Serica Energy today confirmed an investigation has been launched into the Erskine field after production was forced to shutdown.
The firm, which owns an 18% stake in the field, was informed by asset operator Chevron that during routine pipeline cleaning operations of the Lomond to Everest condensate export pipeline, a blockage occurred in the pipeline.
The Erskine Field lies approximately 150 miles (241 km) east of Aberdeen, Scotland, in the Central North Sea, in water depths of about 296 feet (90 m).
Discovered in 1981 in Block 23/26, Erskine is a gas condensate field. It was the first high-pressure, high-temperature field to be developed in the U.K. Continental Shelf. First production was achieved in November 1997.
The field includes a normally unattended installation and is remotely controlled from Chrysaor’s Lomond platform. An 18.6 mile (30 km) pipeline links the two facilities.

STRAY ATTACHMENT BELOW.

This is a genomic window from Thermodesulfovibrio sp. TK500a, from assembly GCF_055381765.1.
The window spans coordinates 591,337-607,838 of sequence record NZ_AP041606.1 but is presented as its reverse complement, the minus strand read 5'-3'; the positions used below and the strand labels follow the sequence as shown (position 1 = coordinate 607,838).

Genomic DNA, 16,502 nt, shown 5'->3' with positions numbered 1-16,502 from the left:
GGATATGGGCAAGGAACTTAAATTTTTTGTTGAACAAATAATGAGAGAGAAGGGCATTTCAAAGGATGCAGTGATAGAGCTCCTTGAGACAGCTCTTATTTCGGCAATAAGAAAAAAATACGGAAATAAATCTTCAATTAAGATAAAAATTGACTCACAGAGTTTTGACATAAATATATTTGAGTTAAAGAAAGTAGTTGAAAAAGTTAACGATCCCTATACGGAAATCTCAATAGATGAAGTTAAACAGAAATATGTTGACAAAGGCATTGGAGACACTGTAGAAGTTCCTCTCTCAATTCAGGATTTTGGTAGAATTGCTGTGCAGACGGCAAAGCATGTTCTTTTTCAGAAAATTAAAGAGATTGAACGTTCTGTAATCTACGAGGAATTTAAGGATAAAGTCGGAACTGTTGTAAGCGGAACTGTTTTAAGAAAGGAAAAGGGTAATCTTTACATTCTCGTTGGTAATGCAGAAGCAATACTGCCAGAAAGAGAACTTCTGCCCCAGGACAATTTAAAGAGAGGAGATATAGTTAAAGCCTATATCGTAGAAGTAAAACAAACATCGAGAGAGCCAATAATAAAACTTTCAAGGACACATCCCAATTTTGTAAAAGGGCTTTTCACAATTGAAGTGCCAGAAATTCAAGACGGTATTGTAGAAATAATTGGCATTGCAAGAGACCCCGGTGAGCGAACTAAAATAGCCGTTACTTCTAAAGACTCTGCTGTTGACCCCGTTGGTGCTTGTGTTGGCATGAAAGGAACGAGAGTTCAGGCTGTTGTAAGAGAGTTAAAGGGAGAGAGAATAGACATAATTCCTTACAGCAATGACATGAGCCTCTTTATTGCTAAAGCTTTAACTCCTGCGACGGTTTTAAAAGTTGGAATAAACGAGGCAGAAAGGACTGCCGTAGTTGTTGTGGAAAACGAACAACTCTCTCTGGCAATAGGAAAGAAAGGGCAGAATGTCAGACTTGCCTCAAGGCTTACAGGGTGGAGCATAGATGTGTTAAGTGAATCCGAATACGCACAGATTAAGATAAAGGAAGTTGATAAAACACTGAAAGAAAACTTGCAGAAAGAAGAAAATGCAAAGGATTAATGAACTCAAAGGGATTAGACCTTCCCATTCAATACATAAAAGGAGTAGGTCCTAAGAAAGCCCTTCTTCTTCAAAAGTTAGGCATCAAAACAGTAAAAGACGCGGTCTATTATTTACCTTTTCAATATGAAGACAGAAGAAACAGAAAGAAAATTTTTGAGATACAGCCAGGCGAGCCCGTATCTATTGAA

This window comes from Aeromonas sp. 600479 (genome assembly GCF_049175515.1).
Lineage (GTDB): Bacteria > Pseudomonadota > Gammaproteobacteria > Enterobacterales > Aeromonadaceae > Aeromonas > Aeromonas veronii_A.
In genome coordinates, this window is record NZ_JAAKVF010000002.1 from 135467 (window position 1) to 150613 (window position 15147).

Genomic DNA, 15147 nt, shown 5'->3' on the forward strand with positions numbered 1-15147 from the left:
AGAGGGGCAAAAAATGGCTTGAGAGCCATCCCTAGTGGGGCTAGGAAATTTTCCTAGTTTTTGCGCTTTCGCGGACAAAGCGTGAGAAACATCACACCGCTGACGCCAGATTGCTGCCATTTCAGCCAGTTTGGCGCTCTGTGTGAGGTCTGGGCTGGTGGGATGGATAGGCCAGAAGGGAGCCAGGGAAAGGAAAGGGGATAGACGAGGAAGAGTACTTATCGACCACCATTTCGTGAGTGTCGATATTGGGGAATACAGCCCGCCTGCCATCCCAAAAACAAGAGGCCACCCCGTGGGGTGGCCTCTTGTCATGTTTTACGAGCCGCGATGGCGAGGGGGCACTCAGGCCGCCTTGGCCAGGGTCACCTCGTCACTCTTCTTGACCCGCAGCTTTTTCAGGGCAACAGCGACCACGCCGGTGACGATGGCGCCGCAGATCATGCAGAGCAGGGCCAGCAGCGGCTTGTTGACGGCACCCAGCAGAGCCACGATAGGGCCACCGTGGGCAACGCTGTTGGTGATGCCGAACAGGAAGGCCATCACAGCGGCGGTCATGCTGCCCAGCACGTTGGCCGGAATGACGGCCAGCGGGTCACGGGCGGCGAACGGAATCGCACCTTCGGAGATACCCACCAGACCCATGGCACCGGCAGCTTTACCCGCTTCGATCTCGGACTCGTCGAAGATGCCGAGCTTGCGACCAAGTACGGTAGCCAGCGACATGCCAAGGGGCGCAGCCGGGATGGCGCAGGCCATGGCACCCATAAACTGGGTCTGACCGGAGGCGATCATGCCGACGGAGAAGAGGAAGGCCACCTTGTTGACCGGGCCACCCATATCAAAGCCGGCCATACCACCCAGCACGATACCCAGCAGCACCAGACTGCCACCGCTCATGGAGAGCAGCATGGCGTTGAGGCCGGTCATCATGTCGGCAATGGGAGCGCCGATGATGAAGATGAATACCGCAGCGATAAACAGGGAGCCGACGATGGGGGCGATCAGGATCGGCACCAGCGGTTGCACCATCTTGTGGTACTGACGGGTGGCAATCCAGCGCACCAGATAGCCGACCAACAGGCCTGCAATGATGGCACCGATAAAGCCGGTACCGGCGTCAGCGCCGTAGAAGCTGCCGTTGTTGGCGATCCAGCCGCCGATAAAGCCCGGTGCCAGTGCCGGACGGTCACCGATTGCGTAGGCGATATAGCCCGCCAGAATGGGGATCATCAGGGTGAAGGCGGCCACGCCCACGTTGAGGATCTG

Processing takes place in a dedicated module on the Lomond platform. Gas and condensate are exported separately to Chrysaor’s North Everest platforms before gas is finally exported via the Central Area Transmission System and condensate is exported through the Forties Pipeline System.
In 2016, Erskine’s net daily production averaged 2,215 barrels of liquids and 13.92 million cubic feet of natural gas.
Chrysaor owns the remaining 32% stake.
In addition to Erskine, late last year Serica announced the proposed acquisition of BP’s interests in the Bruce, Keith and Rhum fields in the North Sea and associated infrastructure. Under the terms of proposed acquisition Serica will acquire a 36% interest in Bruce, a 34.83% interest in Keith and a 50% interest in Rhum (collectively the “BKR Assets”). The deal has an effective date of 1 January 2018 and completion of acquisition is expected to take place in mid-2018.